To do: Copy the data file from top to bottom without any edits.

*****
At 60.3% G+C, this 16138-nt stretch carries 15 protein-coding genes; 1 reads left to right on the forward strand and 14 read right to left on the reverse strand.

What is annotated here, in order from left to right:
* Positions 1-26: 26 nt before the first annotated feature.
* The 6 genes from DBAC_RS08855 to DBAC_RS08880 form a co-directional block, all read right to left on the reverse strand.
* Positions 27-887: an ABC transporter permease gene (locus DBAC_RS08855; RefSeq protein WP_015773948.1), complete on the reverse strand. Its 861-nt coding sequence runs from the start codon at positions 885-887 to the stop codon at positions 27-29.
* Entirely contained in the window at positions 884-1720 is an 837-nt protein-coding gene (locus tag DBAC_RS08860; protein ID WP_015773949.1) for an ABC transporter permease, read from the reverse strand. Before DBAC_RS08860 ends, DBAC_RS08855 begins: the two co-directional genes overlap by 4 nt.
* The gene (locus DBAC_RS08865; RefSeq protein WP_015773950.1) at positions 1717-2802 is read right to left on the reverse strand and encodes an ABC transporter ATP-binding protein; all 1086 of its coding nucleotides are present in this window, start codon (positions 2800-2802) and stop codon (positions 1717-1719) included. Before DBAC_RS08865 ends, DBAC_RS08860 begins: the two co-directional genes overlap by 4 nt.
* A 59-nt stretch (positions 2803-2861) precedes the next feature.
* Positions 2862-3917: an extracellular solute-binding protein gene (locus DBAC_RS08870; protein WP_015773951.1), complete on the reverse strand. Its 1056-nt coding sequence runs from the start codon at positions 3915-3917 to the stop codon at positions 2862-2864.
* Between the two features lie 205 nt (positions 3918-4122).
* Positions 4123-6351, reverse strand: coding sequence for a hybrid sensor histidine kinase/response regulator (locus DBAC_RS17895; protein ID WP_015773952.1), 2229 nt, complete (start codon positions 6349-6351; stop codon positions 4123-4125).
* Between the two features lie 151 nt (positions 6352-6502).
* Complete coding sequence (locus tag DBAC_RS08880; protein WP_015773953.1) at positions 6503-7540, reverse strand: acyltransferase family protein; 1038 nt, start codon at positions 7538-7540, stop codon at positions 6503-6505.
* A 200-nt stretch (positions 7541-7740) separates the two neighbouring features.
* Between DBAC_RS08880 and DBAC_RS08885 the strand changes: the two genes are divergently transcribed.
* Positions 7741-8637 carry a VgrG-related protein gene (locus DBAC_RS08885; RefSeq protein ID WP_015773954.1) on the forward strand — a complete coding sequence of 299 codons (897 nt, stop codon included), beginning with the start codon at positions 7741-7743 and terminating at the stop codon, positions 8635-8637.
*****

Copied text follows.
At 60.3% G+C, this 16138-nt stretch carries 15 protein-coding genes; 1 reads left to right on the forward strand and 14 read right to left on the reverse strand.

What is annotated here, in order from left to right:
* Positions 1-26: 26 nt before the first annotated feature.
* The 6 genes from DBAC_RS08855 to DBAC_RS08880 form a co-directional block, all read right to left on the reverse strand.
* Positions 27-887: an ABC transporter permease gene (locus DBAC_RS08855; RefSeq protein WP_015773948.1), complete on the reverse strand. Its 861-nt coding sequence runs from the start codon at positions 885-887 to the stop codon at positions 27-29.
* Entirely contained in the window at positions 884-1720 is an 837-nt protein-coding gene (locus tag DBAC_RS08860; protein ID WP_015773949.1) for an ABC transporter permease, read from the reverse strand. Before DBAC_RS08860 ends, DBAC_RS08855 begins: the two co-directional genes overlap by 4 nt.
* The gene (locus DBAC_RS08865; RefSeq protein WP_015773950.1) at positions 1717-2802 is read right to left on the reverse strand and encodes an ABC transporter ATP-binding protein; all 1086 of its coding nucleotides are present in this window, start codon (positions 2800-2802) and stop codon (positions 1717-1719) included. Before DBAC_RS08865 ends, DBAC_RS08860 begins: the two co-directional genes overlap by 4 nt.
* A 59-nt stretch (positions 2803-2861) precedes the next feature.
* Positions 2862-3917: an extracellular solute-binding protein gene (locus DBAC_RS08870; protein WP_015773951.1), complete on the reverse strand. Its 1056-nt coding sequence runs from the start codon at positions 3915-3917 to the stop codon at positions 2862-2864.
* Between the two features lie 205 nt (positions 3918-4122).
* Positions 4123-6351, reverse strand: coding sequence for a hybrid sensor histidine kinase/response regulator (locus DBAC_RS17895; protein ID WP_015773952.1), 2229 nt, complete (start codon positions 6349-6351; stop codon positions 4123-4125).
* Between the two features lie 151 nt (positions 6352-6502).
* Complete coding sequence (locus tag DBAC_RS08880; protein WP_015773953.1) at positions 6503-7540, reverse strand: acyltransferase family protein; 1038 nt, start codon at positions 7538-7540, stop codon at positions 6503-6505.
* A 200-nt stretch (positions 7541-7740) separates the two neighbouring features.
* Between DBAC_RS08880 and DBAC_RS08885 the strand changes: the two genes are divergently transcribed.
* Positions 7741-8637 carry a VgrG-related protein gene (locus DBAC_RS08885; RefSeq protein ID WP_015773954.1) on the forward strand — a complete coding sequence of 299 codons (897 nt, stop codon included), beginning with the start codon at positions 7741-7743 and terminating at the stop codon, positions 8635-8637.